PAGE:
• Does the activity meet both the spirit and letter of the standards prohibiting hazing?

How Hazing Is Justified

Moral Disengagement (Bandura, 2002): Gradual disengagement of moral self-sanction. Behavior normally viewed as immoral, even reprehensible, over time becomes more benign, acceptable or worthy in a particular social setting through cognitive restructuring.

Mechanisms:

  1. Moral Justification – make it socially worthy (e.g., creating bonds, building unity).
  2. Euphemistic labeling – sanitized language of non-responsibility (e.g., “team building”).
  3. Advantageous comparison – War analogy – “We’re going to battle.”
  4. Displacement of responsibility – “We’re just carrying on tradition”; surreptitious sanctioning (wink and nod); intentionally uninformed – “We don’t have a problem with hazing here,” or “I don’t want to know.”
  5. Diffusion of Responsibility – Normative conformity; avoidance of personal responsibility.
  6. Disregard/distortion of consequences – Athletes are good at hiding pain, physical, emotional, or otherwise.
  7. Dehumanization – Perception of freshmen as “less than”; use of masks, costumes, etc.
  8. Attribution of Blame – Blame the victim – “They agreed to it.”
Did you know…?

  • Student-athletes have been dismissed and teams have been dropped because of hazing incidents. Is it really worth it?
  • Survey results state that 49% of students say they have experienced a hazing that made them feel uncomfortable.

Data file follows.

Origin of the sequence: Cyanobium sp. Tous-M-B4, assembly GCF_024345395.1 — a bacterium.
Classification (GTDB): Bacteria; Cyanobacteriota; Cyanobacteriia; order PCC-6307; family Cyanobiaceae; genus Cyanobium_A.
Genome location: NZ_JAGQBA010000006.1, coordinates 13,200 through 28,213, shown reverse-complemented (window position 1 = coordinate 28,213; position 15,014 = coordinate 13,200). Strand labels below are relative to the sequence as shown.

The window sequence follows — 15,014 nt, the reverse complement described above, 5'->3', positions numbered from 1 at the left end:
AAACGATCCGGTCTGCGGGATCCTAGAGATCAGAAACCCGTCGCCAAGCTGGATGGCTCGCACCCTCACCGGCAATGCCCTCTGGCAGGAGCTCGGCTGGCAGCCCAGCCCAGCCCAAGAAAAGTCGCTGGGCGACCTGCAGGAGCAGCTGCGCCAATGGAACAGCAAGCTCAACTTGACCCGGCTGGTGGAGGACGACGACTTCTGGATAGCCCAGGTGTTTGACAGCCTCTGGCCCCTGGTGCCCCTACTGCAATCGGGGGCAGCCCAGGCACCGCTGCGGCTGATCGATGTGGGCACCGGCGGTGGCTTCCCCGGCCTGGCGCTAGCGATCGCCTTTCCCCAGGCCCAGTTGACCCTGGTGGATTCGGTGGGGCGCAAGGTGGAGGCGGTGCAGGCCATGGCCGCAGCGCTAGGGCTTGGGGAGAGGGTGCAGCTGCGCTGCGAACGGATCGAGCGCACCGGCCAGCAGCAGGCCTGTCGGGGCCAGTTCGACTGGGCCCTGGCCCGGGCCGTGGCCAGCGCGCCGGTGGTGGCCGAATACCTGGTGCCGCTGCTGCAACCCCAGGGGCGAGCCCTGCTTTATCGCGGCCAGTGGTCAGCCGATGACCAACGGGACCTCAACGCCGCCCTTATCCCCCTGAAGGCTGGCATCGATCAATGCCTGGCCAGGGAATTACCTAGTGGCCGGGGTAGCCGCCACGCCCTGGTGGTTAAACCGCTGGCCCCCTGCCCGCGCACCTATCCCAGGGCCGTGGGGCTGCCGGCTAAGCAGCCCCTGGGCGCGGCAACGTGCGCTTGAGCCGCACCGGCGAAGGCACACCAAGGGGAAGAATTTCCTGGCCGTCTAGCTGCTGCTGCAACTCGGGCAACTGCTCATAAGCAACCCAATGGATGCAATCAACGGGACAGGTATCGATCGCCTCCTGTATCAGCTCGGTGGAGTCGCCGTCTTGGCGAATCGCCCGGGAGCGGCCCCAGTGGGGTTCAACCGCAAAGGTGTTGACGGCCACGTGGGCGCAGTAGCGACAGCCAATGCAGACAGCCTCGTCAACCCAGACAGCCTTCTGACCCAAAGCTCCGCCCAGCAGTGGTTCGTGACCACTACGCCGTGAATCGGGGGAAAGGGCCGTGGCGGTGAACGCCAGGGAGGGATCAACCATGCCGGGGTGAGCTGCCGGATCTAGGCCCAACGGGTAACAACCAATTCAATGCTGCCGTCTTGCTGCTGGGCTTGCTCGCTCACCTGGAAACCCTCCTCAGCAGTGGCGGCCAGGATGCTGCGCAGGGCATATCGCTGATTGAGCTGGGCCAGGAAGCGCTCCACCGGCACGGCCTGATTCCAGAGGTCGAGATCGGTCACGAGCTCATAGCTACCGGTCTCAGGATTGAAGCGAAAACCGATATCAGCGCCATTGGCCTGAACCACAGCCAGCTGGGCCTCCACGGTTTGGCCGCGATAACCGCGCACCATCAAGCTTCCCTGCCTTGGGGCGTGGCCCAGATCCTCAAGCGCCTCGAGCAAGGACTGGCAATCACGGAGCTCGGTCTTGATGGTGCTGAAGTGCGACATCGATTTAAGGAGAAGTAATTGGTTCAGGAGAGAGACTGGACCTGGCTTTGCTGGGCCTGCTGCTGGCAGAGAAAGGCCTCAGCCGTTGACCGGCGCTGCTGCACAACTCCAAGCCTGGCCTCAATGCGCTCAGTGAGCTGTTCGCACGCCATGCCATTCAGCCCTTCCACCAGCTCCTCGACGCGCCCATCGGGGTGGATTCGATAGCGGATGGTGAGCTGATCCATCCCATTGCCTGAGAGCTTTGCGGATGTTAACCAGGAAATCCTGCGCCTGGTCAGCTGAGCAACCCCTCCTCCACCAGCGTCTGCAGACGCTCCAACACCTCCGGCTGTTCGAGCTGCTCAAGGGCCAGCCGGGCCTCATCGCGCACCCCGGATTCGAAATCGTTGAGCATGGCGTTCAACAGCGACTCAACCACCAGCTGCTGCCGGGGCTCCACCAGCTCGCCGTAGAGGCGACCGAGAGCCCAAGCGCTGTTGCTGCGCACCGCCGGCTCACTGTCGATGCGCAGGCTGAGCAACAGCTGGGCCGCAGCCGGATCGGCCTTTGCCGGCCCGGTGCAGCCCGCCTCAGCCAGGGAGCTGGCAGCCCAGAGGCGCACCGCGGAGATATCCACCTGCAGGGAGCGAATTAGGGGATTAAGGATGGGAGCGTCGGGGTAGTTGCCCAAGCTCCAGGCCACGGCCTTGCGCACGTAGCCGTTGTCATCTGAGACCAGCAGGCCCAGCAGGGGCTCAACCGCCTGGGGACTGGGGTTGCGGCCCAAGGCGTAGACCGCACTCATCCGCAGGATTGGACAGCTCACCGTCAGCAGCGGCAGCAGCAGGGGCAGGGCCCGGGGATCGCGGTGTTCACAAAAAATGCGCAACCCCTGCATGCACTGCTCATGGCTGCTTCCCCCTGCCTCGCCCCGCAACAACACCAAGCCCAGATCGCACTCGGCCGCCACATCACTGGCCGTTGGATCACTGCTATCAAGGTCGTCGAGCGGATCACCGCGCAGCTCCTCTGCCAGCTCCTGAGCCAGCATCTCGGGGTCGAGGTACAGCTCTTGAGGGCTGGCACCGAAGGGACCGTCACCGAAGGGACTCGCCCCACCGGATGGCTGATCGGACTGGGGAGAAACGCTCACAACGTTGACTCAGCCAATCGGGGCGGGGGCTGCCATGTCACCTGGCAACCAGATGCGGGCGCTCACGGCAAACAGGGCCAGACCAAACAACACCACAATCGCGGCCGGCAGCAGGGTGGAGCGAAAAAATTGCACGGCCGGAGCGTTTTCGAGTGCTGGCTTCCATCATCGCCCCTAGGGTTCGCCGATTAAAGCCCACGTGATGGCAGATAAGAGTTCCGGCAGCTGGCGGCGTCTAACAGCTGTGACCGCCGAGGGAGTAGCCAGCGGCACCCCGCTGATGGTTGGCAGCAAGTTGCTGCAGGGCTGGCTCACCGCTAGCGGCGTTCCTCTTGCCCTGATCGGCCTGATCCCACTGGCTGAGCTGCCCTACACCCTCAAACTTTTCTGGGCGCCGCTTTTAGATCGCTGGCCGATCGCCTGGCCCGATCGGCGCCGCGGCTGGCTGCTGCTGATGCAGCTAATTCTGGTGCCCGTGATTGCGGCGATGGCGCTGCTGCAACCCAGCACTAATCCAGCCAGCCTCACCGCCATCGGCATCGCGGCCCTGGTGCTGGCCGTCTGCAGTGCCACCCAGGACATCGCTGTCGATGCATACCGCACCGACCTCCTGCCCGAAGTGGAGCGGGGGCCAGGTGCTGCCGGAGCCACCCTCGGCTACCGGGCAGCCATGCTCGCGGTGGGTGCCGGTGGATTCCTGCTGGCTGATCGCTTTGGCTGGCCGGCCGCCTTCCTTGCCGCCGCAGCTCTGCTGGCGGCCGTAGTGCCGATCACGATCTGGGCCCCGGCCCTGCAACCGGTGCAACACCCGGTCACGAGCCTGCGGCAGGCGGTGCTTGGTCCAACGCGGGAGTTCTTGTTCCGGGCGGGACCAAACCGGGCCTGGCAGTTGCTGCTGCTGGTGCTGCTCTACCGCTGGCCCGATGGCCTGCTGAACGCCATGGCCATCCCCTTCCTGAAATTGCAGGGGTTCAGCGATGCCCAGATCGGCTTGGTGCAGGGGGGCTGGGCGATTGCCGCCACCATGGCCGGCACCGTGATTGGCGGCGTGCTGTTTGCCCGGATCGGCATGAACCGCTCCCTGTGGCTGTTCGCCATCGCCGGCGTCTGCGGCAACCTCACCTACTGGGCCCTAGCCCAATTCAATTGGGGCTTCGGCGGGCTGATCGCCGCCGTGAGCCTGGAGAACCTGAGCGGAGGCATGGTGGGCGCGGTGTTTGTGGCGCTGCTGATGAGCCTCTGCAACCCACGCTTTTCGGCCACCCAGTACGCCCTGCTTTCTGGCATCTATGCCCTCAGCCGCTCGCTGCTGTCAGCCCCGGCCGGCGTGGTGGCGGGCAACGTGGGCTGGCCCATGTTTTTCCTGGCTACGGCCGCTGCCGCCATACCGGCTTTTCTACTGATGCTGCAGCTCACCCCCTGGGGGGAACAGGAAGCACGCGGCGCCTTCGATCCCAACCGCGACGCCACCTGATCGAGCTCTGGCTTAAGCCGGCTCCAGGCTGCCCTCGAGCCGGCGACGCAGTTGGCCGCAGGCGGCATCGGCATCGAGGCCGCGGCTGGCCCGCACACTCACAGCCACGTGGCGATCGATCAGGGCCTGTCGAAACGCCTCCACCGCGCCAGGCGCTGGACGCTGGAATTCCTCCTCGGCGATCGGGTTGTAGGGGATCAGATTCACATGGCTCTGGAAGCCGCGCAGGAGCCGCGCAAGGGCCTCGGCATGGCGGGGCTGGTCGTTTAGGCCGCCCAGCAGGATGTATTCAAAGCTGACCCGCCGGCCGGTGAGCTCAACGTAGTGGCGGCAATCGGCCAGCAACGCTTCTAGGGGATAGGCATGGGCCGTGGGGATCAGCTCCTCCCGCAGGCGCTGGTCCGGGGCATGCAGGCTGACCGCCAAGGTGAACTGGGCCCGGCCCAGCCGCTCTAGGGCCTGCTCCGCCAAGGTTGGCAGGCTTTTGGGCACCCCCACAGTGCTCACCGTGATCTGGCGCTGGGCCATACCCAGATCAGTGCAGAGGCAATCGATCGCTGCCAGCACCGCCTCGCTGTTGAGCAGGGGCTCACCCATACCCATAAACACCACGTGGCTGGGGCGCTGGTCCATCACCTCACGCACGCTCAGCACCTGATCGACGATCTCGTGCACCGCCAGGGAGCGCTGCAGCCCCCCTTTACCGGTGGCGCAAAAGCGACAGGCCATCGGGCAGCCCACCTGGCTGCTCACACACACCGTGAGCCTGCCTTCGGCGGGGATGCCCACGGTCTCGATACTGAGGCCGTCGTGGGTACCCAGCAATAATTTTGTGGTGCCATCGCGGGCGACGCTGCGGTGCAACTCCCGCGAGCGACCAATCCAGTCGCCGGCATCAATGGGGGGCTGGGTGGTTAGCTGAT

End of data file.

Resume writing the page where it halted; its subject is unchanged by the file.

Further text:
• Almost 80% say hazing bothers them yet only 20% say they try to stop it.

Action Steps

  1. Define up front what is acceptable and what is not acceptable.
  2. Ensure the activity that is planned could not be considered, by definition, hazing.
  3. Don’t let others justify hazing as “tradition”.
  4. BREAK THE SILENCE and voice your opinion.
  5. Choose to not participate.
  6. Speak with teammates/captains about your concerns.
  7. Talk to an administrator/coach/trainer, etc.
  8. Come up with new activities that promote team bonding without any risk of it being considered hazing.
  9. Get those involved to stop and think about the people they are hazing (perspective taking). Is there any chance hazing could trigger something in terms of personal/ emotional challenges they have had to face in their life?

Quoting the Captain

“In terms of hazing, something that I am strongly opposed to, as a senior I had the ability to dictate whether any initiation activities would go on and used my standing as a senior captain to put to rest any negative hazing activities, and instead started new traditions that involved bringing the team together rather than forcing people into awkward situations.”


Resources

Hazing Presentation

For an approximately hour long presentation on hazing, using Step UP! training, please CLICK HERE.

These presentations do not intend to cover all aspects of the topic nor to be the authority on the subject matter. They are merely starting points. You are encouraged to use your own resources and professionals on campus to help supplement the information and co-present if possible.

Handouts

Local

  • 9-1-1 or Campus Police
  • Campus Hazing hotline
  • Dean of Students
  • Life Skills Director
  • Coach, Assistant Coach, Athletic Directors, Administrators, Advisors, and/or Trainers

National


For further information, please contact us.